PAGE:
The Canny Gardener

how to be a smart gardener


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Bees and us

Lately I’ve been walking around the streets trying to photograph bees.  I’m not a professional and all I have is a smartphone, and these little creatures are very fast.  So the photographs aren’t very good.  However, I have noticed a much smaller number than last year, especially in my garden.  I grow wildflowers and plants in my terrace, hoping to attract bees.  But in one day, I may see about 5-8 bees (I don’t know if they are the same ones or different ones).  Last year, I could see 10-15 bees each day in my terrace.  The numbers of hoverflies remain the same as before.

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Bees seem to like purple or pink flowers- I’ve noticed. Lavender, appear to attract the most bees, including bumble bees, while honeybees also like the blue/white borage flowers, and marjoram, which has small pinkish white flowers.

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What I’ve also noticed are dead bees- particularly the large bumblebees.  This photo below was taken on a nearby pavement.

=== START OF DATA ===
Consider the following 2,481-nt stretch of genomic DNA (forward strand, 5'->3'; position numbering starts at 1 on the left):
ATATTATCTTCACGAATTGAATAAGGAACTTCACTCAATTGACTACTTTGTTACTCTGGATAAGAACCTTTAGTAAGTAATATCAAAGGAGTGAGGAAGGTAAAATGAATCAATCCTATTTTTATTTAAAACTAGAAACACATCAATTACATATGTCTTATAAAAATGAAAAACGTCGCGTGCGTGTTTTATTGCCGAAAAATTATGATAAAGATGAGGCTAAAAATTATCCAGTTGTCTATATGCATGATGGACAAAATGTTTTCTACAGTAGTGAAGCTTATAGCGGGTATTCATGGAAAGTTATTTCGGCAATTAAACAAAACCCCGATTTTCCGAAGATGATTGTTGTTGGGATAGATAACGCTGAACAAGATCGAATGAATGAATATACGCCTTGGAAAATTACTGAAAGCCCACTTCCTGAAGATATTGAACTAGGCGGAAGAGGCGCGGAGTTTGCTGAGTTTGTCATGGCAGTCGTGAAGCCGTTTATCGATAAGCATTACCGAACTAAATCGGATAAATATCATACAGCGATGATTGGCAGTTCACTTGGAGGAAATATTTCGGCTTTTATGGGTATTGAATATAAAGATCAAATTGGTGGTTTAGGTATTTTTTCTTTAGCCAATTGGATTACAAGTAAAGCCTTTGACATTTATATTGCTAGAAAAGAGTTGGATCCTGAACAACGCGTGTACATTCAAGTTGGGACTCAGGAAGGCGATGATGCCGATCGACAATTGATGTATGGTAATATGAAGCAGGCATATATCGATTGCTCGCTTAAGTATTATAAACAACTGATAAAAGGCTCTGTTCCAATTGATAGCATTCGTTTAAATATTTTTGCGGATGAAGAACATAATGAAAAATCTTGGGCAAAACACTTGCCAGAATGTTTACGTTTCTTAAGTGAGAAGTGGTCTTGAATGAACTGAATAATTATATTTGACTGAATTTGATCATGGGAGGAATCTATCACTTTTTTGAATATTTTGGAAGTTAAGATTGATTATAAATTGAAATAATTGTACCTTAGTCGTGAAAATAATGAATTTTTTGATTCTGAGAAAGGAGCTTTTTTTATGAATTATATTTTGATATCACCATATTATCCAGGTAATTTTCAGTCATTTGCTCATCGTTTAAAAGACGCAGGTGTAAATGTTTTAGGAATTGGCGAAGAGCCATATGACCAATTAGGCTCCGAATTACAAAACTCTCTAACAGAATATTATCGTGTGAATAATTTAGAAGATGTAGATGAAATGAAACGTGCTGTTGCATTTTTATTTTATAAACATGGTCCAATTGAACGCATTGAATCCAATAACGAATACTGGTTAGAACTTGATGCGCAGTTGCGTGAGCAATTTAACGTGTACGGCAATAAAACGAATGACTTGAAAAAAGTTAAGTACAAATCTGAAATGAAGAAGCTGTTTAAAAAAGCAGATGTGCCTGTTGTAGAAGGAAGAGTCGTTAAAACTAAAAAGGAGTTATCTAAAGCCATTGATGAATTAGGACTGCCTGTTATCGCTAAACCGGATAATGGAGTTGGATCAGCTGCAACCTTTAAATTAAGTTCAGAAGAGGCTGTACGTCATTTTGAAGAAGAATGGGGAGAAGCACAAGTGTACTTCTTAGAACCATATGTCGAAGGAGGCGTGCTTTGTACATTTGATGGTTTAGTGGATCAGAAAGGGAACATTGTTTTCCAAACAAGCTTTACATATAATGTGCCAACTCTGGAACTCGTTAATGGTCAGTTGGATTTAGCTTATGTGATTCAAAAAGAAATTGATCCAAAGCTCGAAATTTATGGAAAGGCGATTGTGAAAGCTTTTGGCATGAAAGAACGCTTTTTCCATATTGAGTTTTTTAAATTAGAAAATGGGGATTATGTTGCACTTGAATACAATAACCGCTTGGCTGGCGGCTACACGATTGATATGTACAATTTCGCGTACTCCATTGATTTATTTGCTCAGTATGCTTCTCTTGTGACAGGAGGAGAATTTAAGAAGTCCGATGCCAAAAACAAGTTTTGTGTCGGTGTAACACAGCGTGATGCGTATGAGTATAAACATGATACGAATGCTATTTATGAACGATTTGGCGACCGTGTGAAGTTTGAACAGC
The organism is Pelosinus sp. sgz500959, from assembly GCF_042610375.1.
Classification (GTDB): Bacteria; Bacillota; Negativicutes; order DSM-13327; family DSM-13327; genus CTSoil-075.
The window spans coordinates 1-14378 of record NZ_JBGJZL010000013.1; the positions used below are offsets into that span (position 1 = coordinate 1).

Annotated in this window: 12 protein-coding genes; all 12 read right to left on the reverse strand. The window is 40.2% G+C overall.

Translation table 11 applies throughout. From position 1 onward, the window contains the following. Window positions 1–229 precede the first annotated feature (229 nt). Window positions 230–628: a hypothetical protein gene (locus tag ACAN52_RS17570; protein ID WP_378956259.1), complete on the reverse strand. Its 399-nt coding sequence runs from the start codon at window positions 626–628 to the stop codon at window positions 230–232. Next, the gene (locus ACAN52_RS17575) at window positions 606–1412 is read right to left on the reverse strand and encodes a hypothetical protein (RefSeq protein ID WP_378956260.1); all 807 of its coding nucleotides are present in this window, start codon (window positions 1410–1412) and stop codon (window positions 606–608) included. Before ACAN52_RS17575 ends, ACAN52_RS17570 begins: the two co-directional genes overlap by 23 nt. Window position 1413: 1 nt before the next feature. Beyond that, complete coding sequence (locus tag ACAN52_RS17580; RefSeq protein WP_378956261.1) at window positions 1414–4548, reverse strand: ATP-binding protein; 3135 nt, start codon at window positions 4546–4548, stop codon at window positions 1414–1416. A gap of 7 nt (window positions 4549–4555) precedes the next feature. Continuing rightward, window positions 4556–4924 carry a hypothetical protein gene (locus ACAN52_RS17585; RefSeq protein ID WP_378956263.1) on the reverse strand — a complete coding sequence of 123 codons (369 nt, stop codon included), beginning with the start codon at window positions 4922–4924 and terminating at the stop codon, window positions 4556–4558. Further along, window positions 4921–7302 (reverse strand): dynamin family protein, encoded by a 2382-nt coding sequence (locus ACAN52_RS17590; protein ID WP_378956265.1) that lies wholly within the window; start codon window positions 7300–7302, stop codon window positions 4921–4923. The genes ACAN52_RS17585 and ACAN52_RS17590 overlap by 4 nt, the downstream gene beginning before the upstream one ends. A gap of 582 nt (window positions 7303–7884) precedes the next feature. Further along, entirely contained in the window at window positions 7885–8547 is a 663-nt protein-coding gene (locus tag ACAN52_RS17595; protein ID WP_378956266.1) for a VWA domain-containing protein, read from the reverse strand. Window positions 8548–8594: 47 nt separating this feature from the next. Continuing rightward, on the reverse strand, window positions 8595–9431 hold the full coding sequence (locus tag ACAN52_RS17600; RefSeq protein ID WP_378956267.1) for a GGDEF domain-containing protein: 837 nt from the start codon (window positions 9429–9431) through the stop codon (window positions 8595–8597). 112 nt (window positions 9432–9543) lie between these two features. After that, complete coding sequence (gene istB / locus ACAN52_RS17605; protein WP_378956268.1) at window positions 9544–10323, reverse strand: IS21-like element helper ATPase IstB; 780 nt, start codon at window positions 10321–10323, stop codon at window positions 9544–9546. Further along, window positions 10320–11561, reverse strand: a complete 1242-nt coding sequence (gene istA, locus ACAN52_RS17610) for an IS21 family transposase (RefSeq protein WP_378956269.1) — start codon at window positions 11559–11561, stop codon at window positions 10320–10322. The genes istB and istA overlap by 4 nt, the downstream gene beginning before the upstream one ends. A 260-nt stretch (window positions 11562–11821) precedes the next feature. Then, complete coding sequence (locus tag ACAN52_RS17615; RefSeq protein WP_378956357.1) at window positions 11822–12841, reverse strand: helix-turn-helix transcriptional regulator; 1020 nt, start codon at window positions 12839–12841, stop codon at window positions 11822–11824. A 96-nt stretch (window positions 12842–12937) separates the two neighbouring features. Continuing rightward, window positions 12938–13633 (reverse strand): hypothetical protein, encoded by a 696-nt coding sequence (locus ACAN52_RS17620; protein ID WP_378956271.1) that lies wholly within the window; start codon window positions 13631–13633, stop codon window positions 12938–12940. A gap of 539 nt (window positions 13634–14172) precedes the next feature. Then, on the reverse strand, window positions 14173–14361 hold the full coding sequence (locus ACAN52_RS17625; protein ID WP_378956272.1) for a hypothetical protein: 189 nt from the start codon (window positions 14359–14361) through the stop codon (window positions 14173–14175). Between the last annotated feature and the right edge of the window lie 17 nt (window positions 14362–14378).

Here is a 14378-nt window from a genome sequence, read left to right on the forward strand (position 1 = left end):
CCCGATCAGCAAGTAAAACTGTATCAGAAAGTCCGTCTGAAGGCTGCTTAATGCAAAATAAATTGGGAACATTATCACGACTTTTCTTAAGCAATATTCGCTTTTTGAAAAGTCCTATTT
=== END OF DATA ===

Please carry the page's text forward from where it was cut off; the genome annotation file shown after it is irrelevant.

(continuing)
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Declining bee populations have been blamed on a combination of factors: climate change, pesticides – notably neonicotinoids – and varroa mites spreading in beehives.  While the EU has imposed an almost total ban on neonicotinoids, climate change is decimating bee populations with late frosts and later summers.  Honey is one of the products that bees create and we eat, but on a general level, bees are responsible for pollinating plants.  This ‘unpaid’ act by these busy workers, help plants to grow and give food, flowers, cosmetics and thousands of other plant based products.

In a study by Sussex university on a project called ‘Honey bee health and well being’, it was found that bees do prefer all varieties of lavender and borage (which was the best all rounder).  These are also very cheap plants to grow- while Lavender is a perennial, Borage will self seed.  The lead scientist of the study, Professor of Apiculture, Dr. Francis Ratnieks, said, ‘The most important message from this study is that choosing flowers carefully makes a big difference to pollinators at zero cost. It costs no more to buy bee friendly flowers and they are not more difficult to grow and are just as pretty. The flowers don’t have to be native, wild flowers.’